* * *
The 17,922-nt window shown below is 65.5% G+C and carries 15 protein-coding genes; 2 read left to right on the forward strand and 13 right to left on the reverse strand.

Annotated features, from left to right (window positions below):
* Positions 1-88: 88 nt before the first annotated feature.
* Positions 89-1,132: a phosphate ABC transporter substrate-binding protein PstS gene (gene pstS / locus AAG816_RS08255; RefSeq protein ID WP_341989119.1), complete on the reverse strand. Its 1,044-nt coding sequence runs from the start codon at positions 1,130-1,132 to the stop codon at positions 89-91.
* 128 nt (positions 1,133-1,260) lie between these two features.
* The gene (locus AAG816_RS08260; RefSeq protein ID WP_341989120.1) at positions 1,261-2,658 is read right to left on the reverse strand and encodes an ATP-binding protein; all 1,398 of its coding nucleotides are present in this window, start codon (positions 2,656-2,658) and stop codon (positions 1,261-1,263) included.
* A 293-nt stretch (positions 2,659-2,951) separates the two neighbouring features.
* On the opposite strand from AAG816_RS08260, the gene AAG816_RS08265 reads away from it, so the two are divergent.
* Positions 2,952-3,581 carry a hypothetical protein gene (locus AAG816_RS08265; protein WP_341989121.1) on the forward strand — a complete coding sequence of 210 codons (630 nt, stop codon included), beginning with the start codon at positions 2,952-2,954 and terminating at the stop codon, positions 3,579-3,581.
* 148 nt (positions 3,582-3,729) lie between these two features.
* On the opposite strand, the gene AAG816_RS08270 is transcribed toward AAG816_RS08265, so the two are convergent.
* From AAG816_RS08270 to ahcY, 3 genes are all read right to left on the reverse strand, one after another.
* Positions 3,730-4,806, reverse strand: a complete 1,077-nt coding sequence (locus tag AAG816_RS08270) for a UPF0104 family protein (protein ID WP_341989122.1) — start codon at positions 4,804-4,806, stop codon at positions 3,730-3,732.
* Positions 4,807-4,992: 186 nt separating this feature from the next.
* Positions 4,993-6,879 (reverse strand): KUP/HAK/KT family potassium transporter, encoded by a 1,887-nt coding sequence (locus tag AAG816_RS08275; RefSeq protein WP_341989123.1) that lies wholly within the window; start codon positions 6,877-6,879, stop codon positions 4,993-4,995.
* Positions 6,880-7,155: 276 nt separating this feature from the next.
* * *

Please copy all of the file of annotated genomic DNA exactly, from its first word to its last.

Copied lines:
The 17,922-nt window shown below is 65.5% G+C and carries 15 protein-coding genes; 2 read left to right on the forward strand and 13 right to left on the reverse strand.

Annotated features, from left to right (window positions below):
* Positions 1-88: 88 nt before the first annotated feature.
* Positions 89-1,132: a phosphate ABC transporter substrate-binding protein PstS gene (gene pstS / locus AAG816_RS08255; RefSeq protein ID WP_341989119.1), complete on the reverse strand. Its 1,044-nt coding sequence runs from the start codon at positions 1,130-1,132 to the stop codon at positions 89-91.
* 128 nt (positions 1,133-1,260) lie between these two features.
* The gene (locus AAG816_RS08260; RefSeq protein ID WP_341989120.1) at positions 1,261-2,658 is read right to left on the reverse strand and encodes an ATP-binding protein; all 1,398 of its coding nucleotides are present in this window, start codon (positions 2,656-2,658) and stop codon (positions 1,261-1,263) included.
* A 293-nt stretch (positions 2,659-2,951) separates the two neighbouring features.
* On the opposite strand from AAG816_RS08260, the gene AAG816_RS08265 reads away from it, so the two are divergent.
* Positions 2,952-3,581 carry a hypothetical protein gene (locus AAG816_RS08265; protein WP_341989121.1) on the forward strand — a complete coding sequence of 210 codons (630 nt, stop codon included), beginning with the start codon at positions 2,952-2,954 and terminating at the stop codon, positions 3,579-3,581.
* 148 nt (positions 3,582-3,729) lie between these two features.
* On the opposite strand, the gene AAG816_RS08270 is transcribed toward AAG816_RS08265, so the two are convergent.
* From AAG816_RS08270 to ahcY, 3 genes are all read right to left on the reverse strand, one after another.
* Positions 3,730-4,806, reverse strand: a complete 1,077-nt coding sequence (locus tag AAG816_RS08270) for a UPF0104 family protein (protein ID WP_341989122.1) — start codon at positions 4,804-4,806, stop codon at positions 3,730-3,732.
* Positions 4,807-4,992: 186 nt separating this feature from the next.
* Positions 4,993-6,879 (reverse strand): KUP/HAK/KT family potassium transporter, encoded by a 1,887-nt coding sequence (locus tag AAG816_RS08275; RefSeq protein WP_341989123.1) that lies wholly within the window; start codon positions 6,877-6,879, stop codon positions 4,993-4,995.
* Positions 6,880-7,155: 276 nt separating this feature from the next.